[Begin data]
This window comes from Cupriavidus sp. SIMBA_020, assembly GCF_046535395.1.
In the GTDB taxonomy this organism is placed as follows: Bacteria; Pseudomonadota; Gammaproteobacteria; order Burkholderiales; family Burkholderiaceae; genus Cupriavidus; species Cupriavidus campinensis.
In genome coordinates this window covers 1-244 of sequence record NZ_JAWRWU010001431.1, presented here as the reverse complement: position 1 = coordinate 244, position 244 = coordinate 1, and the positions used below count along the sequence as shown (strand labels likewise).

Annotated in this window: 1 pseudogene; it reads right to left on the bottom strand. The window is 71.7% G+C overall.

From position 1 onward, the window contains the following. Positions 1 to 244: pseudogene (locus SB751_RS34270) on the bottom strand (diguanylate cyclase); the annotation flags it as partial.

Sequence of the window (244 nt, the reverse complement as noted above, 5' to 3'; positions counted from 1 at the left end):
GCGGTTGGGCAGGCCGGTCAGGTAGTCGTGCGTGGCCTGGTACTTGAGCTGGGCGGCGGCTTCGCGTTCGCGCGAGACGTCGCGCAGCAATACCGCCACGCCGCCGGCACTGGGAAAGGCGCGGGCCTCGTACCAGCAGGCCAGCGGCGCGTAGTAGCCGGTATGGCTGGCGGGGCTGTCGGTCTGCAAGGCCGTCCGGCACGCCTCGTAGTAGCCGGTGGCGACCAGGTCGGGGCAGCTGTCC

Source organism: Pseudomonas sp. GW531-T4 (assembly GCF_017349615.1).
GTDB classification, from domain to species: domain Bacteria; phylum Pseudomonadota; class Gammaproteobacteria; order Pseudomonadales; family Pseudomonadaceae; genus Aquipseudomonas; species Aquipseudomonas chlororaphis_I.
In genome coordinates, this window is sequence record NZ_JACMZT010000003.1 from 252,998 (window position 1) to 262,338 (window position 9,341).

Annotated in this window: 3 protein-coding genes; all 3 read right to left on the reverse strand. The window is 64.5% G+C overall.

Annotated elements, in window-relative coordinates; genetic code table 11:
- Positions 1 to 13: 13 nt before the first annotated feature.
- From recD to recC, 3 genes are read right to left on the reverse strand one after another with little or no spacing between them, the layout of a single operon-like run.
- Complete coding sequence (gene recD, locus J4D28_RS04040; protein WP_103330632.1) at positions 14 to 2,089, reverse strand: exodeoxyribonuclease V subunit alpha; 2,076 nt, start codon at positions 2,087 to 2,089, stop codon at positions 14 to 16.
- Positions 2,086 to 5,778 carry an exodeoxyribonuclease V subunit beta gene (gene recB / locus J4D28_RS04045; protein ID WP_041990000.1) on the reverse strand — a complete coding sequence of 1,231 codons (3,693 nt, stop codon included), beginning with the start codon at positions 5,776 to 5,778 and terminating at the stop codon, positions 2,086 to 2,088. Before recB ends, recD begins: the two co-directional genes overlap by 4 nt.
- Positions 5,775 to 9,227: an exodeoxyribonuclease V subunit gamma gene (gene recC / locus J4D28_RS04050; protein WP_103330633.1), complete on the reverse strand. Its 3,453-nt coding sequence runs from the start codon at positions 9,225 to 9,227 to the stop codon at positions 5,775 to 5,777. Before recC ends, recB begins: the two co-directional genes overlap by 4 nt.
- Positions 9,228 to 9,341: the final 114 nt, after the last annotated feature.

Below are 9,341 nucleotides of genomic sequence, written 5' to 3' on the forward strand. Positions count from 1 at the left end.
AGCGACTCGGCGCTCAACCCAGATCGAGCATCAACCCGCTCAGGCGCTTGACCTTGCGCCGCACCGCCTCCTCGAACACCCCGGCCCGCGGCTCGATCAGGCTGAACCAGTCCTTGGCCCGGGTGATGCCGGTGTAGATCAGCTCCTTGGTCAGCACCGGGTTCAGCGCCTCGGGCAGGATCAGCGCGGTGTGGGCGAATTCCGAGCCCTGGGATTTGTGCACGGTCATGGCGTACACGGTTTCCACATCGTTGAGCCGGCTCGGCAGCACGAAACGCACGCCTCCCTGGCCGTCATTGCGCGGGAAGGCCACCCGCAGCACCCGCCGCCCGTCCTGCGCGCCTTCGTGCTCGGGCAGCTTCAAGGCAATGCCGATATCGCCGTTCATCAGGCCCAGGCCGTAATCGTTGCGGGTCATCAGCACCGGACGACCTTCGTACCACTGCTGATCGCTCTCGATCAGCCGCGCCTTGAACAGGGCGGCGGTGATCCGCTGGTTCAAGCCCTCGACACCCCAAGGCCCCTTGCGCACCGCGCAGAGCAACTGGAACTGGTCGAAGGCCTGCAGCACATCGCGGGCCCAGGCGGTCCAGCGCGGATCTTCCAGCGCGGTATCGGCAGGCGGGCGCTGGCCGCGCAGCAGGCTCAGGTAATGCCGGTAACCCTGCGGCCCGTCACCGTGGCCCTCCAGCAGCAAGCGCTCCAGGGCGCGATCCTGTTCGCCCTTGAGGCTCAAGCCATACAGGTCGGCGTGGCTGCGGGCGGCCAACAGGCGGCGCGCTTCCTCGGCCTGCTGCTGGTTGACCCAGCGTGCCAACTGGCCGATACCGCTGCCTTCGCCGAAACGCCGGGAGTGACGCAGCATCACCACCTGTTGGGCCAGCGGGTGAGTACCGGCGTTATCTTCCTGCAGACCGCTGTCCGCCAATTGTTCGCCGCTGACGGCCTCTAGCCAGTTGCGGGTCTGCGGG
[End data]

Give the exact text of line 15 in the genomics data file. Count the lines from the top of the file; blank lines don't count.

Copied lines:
- Complete coding sequence (gene recD, locus J4D28_RS04040; protein WP_103330632.1) at positions 14 to 2,089, reverse strand: exodeoxyribonuclease V subunit alpha; 2,076 nt, start codon at positions 2,087 to 2,089, stop codon at positions 14 to 16.